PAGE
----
Danger!! Death Ray (1968)

Article #1116 by Dave Sindelar
Viewing Date: 4-4-2004
Posting Date: 9-1-2001
Directed by Gianfranco Baldanello
Featuring Gordon Scott, Maureen Denphy, Nello Pazzafini

Superspy Bart Fargo is sent out to rescue a kidnapped scientist.

The more things change, the more things remain the same. During the twenties and thirties, death rays were all the rage and served as gimmicks in all sorts of action movies and serials. Now here we are in the sixties with the advent of the James Bond-type of action thriller, and what’s all the fuss over? A death ray.

This is, of course, another of those Italian takes on the superspy movie. It opens with a kidnapping sequence that takes nearly twenty minutes; your typical James Bond movie could have done the whole thing in a five minute pre-credits sequence, so we can throw efficient story-telling out the window. The dubbing is bad (as usual), and I hope you like the two musical themes, which get recycled ad nauseum before the movie ends. Even by Italian spy movie standards, this one is pretty cheesy.

Perils of the Darkest Jungle (1944)

Article #1115 by Dave Sindelar
Viewing Date: 4-3-2004
Posting Date: 8-31-2004
Directed by Spencer Gordon Bennet and Wallace Grissell
Featuring Allan Lane, Linda Stirling, Duncan Renaldo

Criminals perform acts of sabotage on an oil company which is already having trouble with hostile natives.

Here is a fun game to play with this movie; try to figure out when and where it’s taking place.

Let’s take a look at the evidence.

Time: Obviously the present. The motor vehicles and the machine guns give it away.

Place is a little more difficult.

1) The movie was originally called THE TIGER WOMAN. Tigers being native to India, one might think that that is the location of the action. Unfortunately, when you see the Tiger Woman, she is actually wearing the skins of a leopard rather than a tiger. Also, there are no natives of India to be found.

2) The other title is PERILS OF THE DARKEST JUNGLE. This implies a jungle setting, so you might think from this that it takes place in Africa. However, the tribe led by the Tiger Woman looks singularly un-African; in fact, they look more like American Indians than anything else. Furthermore, the “jungle” looks fairly sparse; in fact, there are probably more trees in my neck of the woods, and I live in Nebraska. Maybe they should have called it PERILS OF THE DARKEST PRAIRIE?

3) Does it take place in the United States? Well, since the movie takes place in the present (which is to say, 1944, the year the serial was made), and since there were not a lot of dangerous tribes of Indians at this time in history, I would say this is unlikely. Furthermore, the Indians in question worship in a great stone temple that is singularly unlike anything built by the Indians of this region. Also, the last episode of the serial has someone talking about returning to the United States.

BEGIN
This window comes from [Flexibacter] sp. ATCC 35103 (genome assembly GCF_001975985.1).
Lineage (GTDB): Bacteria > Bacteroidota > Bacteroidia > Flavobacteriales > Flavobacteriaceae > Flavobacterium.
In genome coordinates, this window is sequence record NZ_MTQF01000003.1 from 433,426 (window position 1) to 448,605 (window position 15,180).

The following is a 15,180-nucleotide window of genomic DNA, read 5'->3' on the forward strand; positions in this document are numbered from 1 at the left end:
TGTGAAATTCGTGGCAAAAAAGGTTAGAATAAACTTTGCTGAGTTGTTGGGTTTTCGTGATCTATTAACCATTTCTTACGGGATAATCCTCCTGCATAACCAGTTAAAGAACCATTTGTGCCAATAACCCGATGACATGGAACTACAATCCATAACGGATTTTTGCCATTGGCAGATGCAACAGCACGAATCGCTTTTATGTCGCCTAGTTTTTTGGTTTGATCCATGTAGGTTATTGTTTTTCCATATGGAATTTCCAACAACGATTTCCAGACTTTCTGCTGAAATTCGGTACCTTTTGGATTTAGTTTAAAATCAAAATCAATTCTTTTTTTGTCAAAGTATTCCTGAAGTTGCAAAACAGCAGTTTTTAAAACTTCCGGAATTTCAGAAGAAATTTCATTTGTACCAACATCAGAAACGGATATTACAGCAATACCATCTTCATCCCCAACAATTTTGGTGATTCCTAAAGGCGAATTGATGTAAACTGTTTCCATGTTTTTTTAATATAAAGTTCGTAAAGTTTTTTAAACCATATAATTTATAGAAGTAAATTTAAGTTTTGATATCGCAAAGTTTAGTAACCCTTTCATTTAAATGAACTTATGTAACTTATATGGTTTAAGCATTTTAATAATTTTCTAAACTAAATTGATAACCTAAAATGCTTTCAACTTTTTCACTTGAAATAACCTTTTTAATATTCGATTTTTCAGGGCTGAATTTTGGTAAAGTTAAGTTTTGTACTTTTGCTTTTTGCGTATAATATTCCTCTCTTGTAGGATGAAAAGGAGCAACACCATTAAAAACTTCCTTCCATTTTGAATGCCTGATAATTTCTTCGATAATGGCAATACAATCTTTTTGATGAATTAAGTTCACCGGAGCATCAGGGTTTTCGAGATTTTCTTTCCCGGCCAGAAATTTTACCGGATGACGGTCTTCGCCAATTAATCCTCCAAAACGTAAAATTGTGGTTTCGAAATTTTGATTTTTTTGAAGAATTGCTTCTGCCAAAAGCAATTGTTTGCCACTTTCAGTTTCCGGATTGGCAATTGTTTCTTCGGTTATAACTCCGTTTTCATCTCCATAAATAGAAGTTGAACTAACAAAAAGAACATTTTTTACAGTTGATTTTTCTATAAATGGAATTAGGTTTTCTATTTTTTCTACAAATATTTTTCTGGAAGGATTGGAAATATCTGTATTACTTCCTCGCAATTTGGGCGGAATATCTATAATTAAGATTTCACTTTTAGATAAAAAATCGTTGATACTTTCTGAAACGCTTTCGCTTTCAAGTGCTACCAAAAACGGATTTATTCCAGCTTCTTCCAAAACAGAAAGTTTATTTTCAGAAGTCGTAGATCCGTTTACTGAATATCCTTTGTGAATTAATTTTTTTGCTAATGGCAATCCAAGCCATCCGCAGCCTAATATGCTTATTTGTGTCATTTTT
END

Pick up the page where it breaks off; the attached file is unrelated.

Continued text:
4) Maybe it takes place in Mexico, or some place in Central or South America. This may well be the case; after all, they do have a character named Jose (Duncan “The Cisco Kid” Renaldo), and the temple looks more the work of the South American Indians rather than the North American ones. However, since all the “jungle” action seems to take place just five minutes away from a town named “Belleville” (a town name which sounds distinctly un-Mexican) which is mostly populated by English-speaking Americans, I draw a blank here as well.

Conclusion: It takes place in that fantasy-land that exists only in the mind of the makers of Hollywood serials and B-westerns.

All right, I’ve had my fun with the movie, so I’ll lay off of it and admit that this serial is very good indeed. It moves along at a nice clip, it’s always entertaining, and the fight scenes are well-choreographed. The Tiger Woman herself proves to be pretty feisty and just doesn’t stand around waiting to be captured by the men; she’s in there fighting with them. The body count is surprisingly high in this one; lots of characters get killed on both sides of the fence, and I found myself a little bit amused at times when the law (which acts only passively on the situations that develop) actually holds someone for murder. Of course, the character is released again once it becomes convenient for the plot. I also had to laugh a little at how many times the bad guys end up shooting their own men in this one; good thugs must be hard to find.

Nonetheless, this is perhaps one of the most entertaining serials I’ve seen to date, and is safely nestled in my top ten list for the form.

The Witching Hour (1934)

Article #1114 by Dave Sindelar
Viewing Date: 4-2-2004
Posting Date: 8-30-2001
Directed by Henry Hathaway
Featuring Guy Standing, John Halliday, William Frawley

A young man commits murder after accidentally being placed under hypnosis, and must find someone to defend him at his trial.

There’s nothing particularly novel about the central gimmick of this story (murder under hypnotism); it’s popped up many a time in other movies. Nonetheless, even a fairly hackneyed concept can work well if handled in a novel way, and that is just what this movie does. First of all, the fact that the murder was committed under hypnosis is not the big final revelation (as it is in several other movies); rather, the emphasis is on finding someone who is willing to defend them with this explanation rather than having the man plead insanity, and then to try and convince a skeptical jury. The backstory is novel and interesting, involving an illegal gambling den, a cat’s-eye ring, and two concepts that also cause the movie to fall into the realm of the fantastic; namely, telepathy and ghostly apparitions. The characters are also well-drawn, and the story solidly constructed. In fact, I consider this movie to be one of those forgotten gems that I occasionally encounter, and this goes a long way to make up for the fact that my print of the movie is in very poor condition. This is definitely one I will upgrade when the opportunity presents itself.